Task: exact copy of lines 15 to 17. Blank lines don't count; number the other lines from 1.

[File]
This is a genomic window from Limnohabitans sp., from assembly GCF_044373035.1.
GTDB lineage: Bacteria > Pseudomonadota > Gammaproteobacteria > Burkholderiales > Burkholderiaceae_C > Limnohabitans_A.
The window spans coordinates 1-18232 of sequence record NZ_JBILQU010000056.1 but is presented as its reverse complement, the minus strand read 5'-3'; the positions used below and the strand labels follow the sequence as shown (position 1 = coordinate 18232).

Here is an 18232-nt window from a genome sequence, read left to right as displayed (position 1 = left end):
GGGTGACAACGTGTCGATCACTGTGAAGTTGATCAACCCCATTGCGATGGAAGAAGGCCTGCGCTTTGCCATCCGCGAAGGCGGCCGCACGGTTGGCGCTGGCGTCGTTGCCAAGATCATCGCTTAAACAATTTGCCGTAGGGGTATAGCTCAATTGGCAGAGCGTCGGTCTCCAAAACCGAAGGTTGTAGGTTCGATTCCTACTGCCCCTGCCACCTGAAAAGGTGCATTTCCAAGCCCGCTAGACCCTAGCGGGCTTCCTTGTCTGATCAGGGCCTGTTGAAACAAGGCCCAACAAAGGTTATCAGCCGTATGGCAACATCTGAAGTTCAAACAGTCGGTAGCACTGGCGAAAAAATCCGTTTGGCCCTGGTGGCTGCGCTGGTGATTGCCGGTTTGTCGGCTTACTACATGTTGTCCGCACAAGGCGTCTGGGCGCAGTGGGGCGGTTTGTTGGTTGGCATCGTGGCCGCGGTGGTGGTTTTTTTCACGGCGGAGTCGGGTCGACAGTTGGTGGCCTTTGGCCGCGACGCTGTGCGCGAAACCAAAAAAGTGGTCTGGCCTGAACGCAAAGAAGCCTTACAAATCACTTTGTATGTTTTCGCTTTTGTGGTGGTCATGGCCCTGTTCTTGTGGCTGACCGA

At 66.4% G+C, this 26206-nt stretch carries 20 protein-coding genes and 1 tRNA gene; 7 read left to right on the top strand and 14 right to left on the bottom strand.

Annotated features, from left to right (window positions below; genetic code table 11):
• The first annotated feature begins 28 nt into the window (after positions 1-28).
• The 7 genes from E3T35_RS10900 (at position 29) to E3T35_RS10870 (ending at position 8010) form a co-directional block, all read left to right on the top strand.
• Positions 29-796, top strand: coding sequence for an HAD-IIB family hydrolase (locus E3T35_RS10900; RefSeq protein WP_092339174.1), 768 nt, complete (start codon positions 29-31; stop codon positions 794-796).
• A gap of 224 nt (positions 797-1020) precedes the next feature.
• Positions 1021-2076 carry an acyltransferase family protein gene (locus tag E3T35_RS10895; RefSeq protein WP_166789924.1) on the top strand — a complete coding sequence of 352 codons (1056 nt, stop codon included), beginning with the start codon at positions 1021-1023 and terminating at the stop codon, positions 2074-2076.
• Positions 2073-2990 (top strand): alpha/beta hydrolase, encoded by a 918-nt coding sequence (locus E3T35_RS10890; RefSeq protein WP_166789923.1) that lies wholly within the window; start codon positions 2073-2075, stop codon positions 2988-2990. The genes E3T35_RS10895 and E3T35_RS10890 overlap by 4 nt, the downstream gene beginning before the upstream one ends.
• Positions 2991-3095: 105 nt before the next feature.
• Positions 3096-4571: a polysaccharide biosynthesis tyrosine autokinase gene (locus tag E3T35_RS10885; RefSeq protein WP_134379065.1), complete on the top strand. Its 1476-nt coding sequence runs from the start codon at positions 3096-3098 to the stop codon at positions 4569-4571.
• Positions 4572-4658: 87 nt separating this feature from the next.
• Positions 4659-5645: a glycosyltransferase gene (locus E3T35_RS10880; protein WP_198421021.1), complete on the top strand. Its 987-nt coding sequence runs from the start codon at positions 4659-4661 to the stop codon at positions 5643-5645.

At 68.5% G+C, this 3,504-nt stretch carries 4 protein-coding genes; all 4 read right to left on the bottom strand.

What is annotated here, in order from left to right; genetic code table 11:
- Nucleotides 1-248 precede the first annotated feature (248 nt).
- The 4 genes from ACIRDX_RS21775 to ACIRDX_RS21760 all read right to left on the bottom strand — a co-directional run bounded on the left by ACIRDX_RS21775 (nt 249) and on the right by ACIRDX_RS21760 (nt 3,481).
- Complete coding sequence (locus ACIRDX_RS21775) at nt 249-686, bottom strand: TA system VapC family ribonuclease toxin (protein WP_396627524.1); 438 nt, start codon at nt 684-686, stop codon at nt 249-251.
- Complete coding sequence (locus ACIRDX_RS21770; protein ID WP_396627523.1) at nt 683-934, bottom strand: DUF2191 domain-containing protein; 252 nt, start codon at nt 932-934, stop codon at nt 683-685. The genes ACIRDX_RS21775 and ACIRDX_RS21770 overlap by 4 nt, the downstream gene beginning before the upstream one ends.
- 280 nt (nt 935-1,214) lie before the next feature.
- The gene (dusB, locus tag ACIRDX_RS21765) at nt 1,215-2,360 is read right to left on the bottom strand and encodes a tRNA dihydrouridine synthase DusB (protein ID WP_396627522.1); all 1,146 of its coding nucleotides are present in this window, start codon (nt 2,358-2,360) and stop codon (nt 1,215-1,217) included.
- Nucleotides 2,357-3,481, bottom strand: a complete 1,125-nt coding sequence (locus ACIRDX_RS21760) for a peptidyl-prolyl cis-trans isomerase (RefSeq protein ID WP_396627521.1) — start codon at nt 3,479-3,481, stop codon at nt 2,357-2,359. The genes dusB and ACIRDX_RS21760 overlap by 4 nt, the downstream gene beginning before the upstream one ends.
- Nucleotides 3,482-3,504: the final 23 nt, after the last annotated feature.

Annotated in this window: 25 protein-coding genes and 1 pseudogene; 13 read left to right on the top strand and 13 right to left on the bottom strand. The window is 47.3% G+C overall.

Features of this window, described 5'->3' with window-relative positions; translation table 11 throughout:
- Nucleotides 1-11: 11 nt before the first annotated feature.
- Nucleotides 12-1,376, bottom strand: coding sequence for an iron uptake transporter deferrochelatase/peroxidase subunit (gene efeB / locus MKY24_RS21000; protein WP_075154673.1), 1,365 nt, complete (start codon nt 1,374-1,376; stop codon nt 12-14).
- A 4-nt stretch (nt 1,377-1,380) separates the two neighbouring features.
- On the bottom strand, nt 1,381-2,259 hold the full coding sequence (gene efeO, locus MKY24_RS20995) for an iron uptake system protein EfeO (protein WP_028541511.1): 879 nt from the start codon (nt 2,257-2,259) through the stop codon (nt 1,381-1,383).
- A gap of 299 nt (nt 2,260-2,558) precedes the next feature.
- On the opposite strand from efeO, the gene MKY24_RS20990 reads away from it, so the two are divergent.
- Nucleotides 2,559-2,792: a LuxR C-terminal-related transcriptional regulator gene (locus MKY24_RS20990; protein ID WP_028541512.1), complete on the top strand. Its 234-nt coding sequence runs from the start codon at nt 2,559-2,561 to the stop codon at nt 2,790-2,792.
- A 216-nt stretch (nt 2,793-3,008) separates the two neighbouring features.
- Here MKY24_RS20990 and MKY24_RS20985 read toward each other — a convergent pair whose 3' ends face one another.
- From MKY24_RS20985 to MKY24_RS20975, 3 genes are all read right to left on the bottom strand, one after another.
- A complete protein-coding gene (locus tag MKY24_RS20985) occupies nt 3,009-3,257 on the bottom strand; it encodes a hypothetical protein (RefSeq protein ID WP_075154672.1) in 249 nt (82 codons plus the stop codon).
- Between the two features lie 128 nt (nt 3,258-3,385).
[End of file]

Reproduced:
• Positions 3096-4571: a polysaccharide biosynthesis tyrosine autokinase gene (locus tag E3T35_RS10885; RefSeq protein WP_134379065.1), complete on the top strand. Its 1476-nt coding sequence runs from the start codon at positions 3096-3098 to the stop codon at positions 4569-4571.
• Positions 4572-4658: 87 nt separating this feature from the next.
• Positions 4659-5645: a glycosyltransferase gene (locus E3T35_RS10880; protein WP_198421021.1), complete on the top strand. Its 987-nt coding sequence runs from the start codon at positions 4659-4661 to the stop codon at positions 5643-5645.